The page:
Sonic Boom! The History of Northwest Rock, from “Louie Louie” to “Smells Like Teen Spirit”





Regional histories or overviews always have one strike
against them in that they are, in fact, regional:
what may seem an indispensable chronicle to the locals whose area is being
profiled runs the risk of being just a laundry list of obscure names, places
and events to outsiders. And from a compelling-read standpoint, the problem is
sometimes compounded no matter who’s doing the chronicling; a longtime
scenester who has the requisite intimate access may lack the journalistic chops
to convincingly frame the big picture, instead getting bogged down with
minutiae, while even the most well-meaning carpetbagger can overlook the
telling, colorful details that help bring a region’s story alive.


Such is not the case with author Peter Blecha’s study of the
Pacific Northwest. Blecha, a historian and
former Experience Music Project curator who was once called “the Indiana Jones
of rock ‘n’ roll” by Seattle’s The Rocket,
manages to strike a winning balance between the opposite poles just outlined
through a mixture of scrupulous research (seemingly every still-living early DJ
and small label owner that ever operated out of Seattle, Tacoma, Portland, etc.
during the ‘50s and ‘60s was interviewed, for example) and genuine passion for
his subject – for Blecha, The Wailers’ seminal instrumental “Tall Cool One,”
cut in a downtown Seattle studio in August of ’58, was every bit as musically
riveting – and, in its own context, influential – as “Smells Like Teen Spirit”
was three decades-plus later.





Blecha does spend a good bit more time focusing on the early
years, which consume two-thirds of this 300-page volume (the late ‘80s to the
present are covered in just 25 pages). But in doing so – and by not
unnecessarily recounting every well-worn grunge tale we’ve already heard – he
builds a strong case for the Northwest being far more than just the region that
bequeathed Nirvana, Mudhoney and Pearl Jam.


From lively descriptions of the black-owned cabarets that
operated in Seattle during segregation and spawned talent like Ray Charles;
through the ‘60s explosion of teenage R&B, pop and garage combos such as
the Ventures, the Sonics, the Kingsmen and Paul Revere & the Raiders
(there’s a priceless chapter outlining the mad race to see which of those
latter two bands’ version of “Louie Louie” could be muscled into the national
charts first); and onward to the relatively fallow ‘70s (one key exception:
Heart) as the nascent stirrings of the metal, punk and hip-hop scenes were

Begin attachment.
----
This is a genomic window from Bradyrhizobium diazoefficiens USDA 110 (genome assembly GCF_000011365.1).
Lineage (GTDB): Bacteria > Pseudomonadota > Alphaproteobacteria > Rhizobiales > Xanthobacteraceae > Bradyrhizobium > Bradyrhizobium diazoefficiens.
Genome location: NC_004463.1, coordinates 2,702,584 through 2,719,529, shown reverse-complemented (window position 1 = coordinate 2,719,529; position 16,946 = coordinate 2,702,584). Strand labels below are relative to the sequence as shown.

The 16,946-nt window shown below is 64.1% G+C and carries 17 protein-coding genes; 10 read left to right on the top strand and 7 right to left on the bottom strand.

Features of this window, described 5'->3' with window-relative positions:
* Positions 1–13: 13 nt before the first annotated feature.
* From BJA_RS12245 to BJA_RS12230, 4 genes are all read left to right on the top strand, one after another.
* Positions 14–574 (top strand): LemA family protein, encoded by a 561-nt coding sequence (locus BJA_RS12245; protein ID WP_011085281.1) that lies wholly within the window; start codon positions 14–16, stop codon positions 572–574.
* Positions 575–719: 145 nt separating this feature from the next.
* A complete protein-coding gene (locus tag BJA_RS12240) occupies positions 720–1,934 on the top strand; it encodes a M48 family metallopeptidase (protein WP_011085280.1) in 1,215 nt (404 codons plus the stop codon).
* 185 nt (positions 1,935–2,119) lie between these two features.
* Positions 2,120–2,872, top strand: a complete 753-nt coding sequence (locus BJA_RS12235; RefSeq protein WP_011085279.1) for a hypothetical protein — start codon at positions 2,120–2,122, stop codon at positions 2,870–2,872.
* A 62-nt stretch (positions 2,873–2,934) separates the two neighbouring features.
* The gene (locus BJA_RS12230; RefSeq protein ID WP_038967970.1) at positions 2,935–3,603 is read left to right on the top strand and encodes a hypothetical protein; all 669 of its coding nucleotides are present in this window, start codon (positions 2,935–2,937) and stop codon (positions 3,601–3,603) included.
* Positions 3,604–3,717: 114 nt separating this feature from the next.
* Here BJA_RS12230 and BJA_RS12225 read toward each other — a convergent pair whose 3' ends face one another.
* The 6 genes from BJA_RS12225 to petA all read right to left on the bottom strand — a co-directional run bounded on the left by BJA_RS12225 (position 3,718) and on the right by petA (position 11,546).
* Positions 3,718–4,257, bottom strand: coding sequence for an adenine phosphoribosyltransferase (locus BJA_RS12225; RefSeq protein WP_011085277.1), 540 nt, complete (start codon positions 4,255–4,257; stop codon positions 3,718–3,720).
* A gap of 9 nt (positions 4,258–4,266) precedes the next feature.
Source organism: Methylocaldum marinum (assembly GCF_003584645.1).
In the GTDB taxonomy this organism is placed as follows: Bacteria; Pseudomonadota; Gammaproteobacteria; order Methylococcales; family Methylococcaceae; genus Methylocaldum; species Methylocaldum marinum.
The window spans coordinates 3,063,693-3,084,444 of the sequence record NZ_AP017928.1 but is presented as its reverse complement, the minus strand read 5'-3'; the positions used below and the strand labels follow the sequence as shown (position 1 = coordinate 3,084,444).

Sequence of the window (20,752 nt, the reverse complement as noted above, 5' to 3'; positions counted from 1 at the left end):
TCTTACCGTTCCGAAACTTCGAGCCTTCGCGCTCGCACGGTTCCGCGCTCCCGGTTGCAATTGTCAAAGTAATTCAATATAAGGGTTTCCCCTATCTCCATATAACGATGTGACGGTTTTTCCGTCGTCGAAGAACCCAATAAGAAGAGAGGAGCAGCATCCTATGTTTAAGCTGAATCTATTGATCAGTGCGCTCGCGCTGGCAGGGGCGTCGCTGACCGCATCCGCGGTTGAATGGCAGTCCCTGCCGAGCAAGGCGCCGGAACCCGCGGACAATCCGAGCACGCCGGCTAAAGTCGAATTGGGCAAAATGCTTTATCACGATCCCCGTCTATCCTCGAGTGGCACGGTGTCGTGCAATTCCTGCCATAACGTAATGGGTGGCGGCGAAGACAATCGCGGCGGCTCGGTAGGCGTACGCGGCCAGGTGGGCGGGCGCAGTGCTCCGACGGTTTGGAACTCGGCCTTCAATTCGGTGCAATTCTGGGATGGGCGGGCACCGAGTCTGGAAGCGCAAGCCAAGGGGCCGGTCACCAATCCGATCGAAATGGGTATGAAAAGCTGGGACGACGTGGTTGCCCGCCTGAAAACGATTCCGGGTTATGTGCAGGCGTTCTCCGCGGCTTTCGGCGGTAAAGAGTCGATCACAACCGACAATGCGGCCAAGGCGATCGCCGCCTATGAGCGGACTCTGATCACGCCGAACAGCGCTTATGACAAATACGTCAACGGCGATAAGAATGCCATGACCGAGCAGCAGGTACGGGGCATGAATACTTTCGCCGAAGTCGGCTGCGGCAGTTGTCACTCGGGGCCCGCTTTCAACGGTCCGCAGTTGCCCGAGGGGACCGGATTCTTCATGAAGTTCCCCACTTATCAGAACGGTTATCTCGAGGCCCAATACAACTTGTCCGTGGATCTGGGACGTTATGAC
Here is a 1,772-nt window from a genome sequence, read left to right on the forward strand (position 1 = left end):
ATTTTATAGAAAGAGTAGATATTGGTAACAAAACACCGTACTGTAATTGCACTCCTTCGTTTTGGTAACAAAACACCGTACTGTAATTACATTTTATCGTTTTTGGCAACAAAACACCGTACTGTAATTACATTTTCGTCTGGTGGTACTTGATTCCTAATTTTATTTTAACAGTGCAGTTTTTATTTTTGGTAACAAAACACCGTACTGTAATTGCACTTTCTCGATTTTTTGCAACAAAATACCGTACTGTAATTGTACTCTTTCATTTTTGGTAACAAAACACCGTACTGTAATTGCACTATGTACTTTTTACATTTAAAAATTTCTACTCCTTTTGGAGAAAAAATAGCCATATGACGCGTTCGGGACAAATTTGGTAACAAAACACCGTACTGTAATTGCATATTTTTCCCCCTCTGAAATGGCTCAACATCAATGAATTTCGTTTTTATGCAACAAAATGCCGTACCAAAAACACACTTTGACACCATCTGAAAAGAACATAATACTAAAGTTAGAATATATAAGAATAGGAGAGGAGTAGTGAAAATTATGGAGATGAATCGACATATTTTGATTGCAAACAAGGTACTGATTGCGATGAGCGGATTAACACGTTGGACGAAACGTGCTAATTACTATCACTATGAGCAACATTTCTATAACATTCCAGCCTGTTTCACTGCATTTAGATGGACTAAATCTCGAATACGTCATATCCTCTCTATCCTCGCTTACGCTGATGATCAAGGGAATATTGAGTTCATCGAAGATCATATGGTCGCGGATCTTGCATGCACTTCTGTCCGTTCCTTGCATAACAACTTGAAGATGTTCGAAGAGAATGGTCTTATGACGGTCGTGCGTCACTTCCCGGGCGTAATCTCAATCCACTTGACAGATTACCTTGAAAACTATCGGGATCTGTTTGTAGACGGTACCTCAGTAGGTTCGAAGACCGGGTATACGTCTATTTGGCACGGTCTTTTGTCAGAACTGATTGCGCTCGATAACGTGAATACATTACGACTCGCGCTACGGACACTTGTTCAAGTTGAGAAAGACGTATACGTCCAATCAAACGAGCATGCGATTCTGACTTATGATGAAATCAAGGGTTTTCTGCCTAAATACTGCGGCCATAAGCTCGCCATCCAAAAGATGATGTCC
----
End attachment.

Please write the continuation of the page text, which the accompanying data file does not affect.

gradually felt: Blecha’s central point is that regardless of whatever successes
or failures any particular era enjoyed, there were always forces in place –
some of them, such as ordinances severely restricting what teenagers were
allowed to do in public, seemingly counterintuitive except with the benefit of
hindsight – to keep moving the region’s rich, and indelible, musical legacy


Really, can anyone even conceive of rock ‘n’ roll existing
in the form it does today if the Kingsmen hadn’t gone into an aging three-track
radio jingle production studio, in April of ’63, to cut, as Blecha puts it so
delightfully, “probably the sloppiest two-minute and forty-two seconds of rock
‘n’ roll every captured on magnetic tape – and thus a stone classic”?



Incidentally, that vaunted NW sound not only is still heard
echoing in the music of today’s generation of rockers, it also endures in pure
form: At the 2009 South By Southwest festival in Austin, the Sonics took
the stage at Emo’s and proceeded to burn down the whole fuggin’ house. The
sight of these older – notice I didn’t say “old” – cats blasting through
classic after classic (Gerry Roslie in particular unleashing his patented blood
curdling screech) as a sardine-packed room of fans young enough to be the band
members’ grandchildren looked on, pumped fists in air, and sang their lyrics
right back at them, will be one of my most enduring SXSW memories ever. FRED



[Pictured: (above) The
Sonics circa 1967; (below) from FBI files, a 1964 letter sent from a concerned
parent to U.S. Attorney General Robert Kennedy complaining about “Louie Louie”



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